AKRON, Ohio -- Imagine you're an actor offered a recurring role in a new sitcom. But there's a catch: The star is Charlie Sheen.
Yes, Charlie Sheen, who seemingly blew up his career with personal excess, an ugly public departure from the hit Two and a Half Men, a bizarre stage tour (which included a stop in Cleveland and Detroit) and frequent employment of catch-phrases that soon enough became reason for mockery.
Well, Sheen is back, on FX, with the new series Anger Management premiering at 9 p.m. Thursday. Inspired by the movie of the same name, the series will have an initial run of 10 episodes; if enough viewers show up for those, FX will order 90 more.
But James Black is enthusiastic about working with the actor.
A 1985 graduate of the University of Akron, the football-player-turned-actor has a recurring role on Anger Management as a prison inmate getting group therapy from Sheen's character, Charlie Goodson. When asked his first thought upon hearing he was working with Sheen, Black said, "Oh, my God, this is fantastic."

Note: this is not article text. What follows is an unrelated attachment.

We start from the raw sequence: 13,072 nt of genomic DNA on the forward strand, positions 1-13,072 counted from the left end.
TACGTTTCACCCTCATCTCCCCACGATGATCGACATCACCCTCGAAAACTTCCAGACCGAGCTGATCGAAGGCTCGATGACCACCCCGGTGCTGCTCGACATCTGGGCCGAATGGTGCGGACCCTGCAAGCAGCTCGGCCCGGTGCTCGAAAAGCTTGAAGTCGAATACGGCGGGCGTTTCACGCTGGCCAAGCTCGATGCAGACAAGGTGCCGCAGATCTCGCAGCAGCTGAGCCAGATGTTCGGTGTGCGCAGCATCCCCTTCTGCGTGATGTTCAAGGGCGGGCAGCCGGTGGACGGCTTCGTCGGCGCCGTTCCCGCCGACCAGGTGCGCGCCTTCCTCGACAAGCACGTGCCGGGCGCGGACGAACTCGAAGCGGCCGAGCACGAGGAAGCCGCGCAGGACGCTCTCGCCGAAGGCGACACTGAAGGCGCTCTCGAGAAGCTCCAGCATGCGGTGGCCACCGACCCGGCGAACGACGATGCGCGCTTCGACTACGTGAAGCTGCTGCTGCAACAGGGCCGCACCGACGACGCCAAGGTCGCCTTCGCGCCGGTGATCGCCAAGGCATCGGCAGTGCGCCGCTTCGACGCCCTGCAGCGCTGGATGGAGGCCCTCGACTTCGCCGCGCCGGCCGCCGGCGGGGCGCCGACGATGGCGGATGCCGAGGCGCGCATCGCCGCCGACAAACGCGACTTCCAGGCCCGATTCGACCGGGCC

"He is, to me, a comedy genius," Black said during a recent telephone interview. "It was proven the first time we sat down and just started rehearsing. It was like, this guy is like a technician. He really knows what he's doing. He shows up to work on time. He looks over the scripts and -- it doesn't even look like he's trying, and he's hysterical. It's amazing to watch."
A frequent TV guest star (and performer in commercials), Black compared working with Sheen to working with Kyra Sedgwick on The Closer. "They would change her lines page by page and page and she would read it, go through it one time, and the next time it was perfect. I was like, 'How do you do that?' And Charlie Sheen's like that. … He knows his punch lines, and when something's not working, he'll work on it and say to the writers, 'How about if I say it like this?' "
Told that Sheen appears to be in the form he was when still good on Two and a Half Men, Black said, "I didn't watch a lot of Men." But he did take a look at Sheen's successor, Ashton Kutcher, on the show, and thought "this isn't funny to me."
"So I went back and started looking at reruns, and thought, oh, my God, Charlie's got it going on," Black said. "It's like, this is who he is, these lines were written by him in the moment."